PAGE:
Thank you Dr. Mike Lloyd for writing this wonderful article.
We hope this article will inspire therapist to find the right training,
to educate themselves and with that be better able to treat their patients,
but also to recognize dissociative symptoms early on. This is a great article,
and we feel extremely thankful Dr. Lloyd took time out of his busy schedule
to write this article for us all. Without further ado:
Reflections on the need for training
in Dissociative Disorders
By Dr Mike Lloyd B.A., M.Sc., DClinPsych
Director, Cheshire Psychology and The CTAD Clinic
On Facebook: The Complex Trauma and Dissociation Clinic
On Twitter: @DrMikeLloyd
It is always interesting to look back on my UK training in clinical psychology to wonder about how I managed to get through three University courses at Bachelor, Master and Doctorate level, without hearing a single mention of ‘dissociation’. The word ‘trauma’ was used from time to time, but there was never a true focus, more an occasional reference to Post Traumatic Stress Disorder (PTSD). Childhood trauma was considered more in light of safeguarding and raising awareness of the likelihood of a child being abused in some way. The actual treatment of such a child was left to the care of the voluntary or private sector, such as Barnados, or the NSPCC. (National Society for the Prevention of Cruelty to Children).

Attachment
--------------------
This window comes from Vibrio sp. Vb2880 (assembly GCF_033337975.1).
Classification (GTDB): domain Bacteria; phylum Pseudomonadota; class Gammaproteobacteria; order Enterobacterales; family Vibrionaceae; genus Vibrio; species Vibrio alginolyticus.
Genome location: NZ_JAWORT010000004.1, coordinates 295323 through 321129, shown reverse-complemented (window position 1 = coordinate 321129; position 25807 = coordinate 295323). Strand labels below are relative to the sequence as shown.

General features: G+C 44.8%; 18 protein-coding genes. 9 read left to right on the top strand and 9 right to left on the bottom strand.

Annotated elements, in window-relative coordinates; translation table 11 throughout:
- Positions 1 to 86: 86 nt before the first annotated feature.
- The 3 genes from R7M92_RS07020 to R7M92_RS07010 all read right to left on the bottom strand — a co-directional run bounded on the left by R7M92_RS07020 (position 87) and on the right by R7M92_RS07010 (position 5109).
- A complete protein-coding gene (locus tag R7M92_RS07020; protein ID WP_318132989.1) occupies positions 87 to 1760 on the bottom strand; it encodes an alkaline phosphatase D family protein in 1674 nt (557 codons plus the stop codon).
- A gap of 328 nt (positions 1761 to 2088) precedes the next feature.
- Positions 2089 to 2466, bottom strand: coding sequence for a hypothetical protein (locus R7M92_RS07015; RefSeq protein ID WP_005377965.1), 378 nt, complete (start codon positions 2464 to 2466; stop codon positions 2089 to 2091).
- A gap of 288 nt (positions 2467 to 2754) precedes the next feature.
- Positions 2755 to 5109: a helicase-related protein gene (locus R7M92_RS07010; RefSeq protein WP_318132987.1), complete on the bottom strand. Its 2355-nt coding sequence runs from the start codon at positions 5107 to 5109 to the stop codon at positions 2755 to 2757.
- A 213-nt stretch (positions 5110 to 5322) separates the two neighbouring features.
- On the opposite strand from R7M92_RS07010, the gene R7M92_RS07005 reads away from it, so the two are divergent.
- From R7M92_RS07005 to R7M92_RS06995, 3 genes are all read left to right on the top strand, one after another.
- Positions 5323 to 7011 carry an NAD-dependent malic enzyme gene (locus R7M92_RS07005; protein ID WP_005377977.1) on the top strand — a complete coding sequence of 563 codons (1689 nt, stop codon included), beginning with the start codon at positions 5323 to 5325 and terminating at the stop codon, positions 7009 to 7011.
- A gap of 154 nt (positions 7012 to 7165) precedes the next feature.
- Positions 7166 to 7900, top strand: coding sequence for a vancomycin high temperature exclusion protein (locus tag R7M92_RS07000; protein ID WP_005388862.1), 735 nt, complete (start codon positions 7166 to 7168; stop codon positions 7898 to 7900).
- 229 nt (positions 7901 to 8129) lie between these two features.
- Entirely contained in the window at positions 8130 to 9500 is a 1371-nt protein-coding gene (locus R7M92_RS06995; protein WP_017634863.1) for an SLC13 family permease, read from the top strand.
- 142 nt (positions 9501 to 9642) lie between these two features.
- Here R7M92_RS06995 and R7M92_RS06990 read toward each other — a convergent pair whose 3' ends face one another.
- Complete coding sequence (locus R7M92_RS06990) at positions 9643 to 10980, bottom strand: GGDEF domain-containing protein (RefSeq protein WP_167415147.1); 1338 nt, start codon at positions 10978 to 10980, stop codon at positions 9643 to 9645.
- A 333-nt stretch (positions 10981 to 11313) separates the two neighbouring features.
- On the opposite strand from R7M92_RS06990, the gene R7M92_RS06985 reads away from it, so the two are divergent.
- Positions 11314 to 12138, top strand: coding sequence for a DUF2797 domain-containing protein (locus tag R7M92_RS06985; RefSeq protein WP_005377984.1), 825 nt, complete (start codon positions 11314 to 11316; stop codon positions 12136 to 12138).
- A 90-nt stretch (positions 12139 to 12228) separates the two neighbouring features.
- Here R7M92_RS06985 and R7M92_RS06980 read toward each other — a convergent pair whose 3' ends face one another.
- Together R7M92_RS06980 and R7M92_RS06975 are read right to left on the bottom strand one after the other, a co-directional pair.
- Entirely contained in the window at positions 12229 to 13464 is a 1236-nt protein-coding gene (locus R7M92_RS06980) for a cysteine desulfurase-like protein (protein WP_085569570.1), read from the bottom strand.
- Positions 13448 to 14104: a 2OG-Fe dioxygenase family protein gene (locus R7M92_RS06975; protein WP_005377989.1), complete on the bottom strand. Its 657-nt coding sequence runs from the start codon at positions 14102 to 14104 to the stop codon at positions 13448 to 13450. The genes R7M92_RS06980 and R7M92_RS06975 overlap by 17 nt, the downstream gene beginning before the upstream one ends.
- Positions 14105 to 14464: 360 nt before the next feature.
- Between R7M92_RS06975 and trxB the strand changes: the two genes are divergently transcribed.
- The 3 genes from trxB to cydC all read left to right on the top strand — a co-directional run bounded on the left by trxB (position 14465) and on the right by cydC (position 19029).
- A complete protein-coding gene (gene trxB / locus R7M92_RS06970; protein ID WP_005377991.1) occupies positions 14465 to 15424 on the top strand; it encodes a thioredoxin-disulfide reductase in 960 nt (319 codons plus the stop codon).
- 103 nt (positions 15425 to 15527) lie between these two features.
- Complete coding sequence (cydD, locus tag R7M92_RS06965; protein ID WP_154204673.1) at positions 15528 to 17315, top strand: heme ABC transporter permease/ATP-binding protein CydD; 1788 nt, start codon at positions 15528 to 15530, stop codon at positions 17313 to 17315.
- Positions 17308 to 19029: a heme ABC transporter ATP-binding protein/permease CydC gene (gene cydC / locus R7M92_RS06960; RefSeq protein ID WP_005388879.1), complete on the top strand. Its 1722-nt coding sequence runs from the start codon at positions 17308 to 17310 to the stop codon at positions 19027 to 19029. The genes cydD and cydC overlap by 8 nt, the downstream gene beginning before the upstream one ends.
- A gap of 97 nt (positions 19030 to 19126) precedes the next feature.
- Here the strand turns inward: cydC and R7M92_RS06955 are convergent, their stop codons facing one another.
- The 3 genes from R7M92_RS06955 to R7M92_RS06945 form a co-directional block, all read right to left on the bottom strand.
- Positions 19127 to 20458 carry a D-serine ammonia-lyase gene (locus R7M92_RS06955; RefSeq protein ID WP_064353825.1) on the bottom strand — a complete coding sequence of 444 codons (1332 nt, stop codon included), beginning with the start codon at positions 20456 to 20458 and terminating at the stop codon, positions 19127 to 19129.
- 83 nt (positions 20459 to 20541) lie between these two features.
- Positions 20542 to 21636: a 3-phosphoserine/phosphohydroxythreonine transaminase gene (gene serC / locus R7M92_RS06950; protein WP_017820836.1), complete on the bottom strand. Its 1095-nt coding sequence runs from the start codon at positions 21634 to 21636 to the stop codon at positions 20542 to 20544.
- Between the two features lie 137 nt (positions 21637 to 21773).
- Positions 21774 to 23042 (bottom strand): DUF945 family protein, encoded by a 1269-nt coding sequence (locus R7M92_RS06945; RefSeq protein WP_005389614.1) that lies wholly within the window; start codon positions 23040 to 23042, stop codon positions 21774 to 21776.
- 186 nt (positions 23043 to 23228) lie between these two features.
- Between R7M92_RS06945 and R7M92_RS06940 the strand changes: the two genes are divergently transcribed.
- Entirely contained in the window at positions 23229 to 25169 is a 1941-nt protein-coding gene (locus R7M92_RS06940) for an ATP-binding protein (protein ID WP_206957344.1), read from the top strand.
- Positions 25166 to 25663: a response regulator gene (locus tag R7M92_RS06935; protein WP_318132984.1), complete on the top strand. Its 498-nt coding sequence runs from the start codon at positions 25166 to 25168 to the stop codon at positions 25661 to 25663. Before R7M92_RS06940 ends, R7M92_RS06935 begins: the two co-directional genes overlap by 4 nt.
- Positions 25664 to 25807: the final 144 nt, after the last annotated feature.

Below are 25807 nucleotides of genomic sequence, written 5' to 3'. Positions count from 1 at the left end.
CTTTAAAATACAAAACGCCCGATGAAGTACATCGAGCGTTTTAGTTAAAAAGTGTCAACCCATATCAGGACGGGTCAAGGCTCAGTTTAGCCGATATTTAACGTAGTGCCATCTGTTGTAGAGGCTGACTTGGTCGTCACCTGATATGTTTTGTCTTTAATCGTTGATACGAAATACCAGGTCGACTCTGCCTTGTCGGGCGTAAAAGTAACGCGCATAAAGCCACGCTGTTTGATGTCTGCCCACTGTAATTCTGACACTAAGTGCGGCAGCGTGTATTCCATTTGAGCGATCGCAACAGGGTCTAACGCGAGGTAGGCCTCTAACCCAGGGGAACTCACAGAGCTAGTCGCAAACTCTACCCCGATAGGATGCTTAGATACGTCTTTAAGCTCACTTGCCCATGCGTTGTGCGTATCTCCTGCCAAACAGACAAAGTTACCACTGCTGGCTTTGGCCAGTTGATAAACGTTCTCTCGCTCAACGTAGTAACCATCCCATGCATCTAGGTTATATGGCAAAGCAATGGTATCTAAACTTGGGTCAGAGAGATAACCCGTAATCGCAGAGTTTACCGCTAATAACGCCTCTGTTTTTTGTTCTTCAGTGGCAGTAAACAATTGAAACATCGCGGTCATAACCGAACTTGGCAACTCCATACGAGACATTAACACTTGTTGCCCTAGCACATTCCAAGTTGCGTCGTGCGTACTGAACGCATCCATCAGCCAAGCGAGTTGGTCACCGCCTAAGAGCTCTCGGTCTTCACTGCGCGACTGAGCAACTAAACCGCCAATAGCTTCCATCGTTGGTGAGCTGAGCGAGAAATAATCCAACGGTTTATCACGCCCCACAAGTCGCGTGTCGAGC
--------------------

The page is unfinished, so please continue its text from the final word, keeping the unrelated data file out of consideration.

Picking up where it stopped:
The situation then did not improve once I got into clinical practice, starting out as a clinical psychologist in a Child and Adolescent community mental health team. We assessed and treated whatever we could, trying not to stigmatise children with mental health or developmental disorders. The emphasis was on safe management and enabling the child / teenager to have as good a life as possible, while supporting parents, carers and educational systems. Again, no dissociation. Each time I run a training event for complex trauma and dissociation people participating say they begin ‘seeing’ the dissociation in the children and adults they knew years before. Having the training “illuminates” the previous lack of awareness and understanding of dissociation. I get told “if I had known this then, everything could have been different”. And I agree, for I did the same when I got trained in dissociation.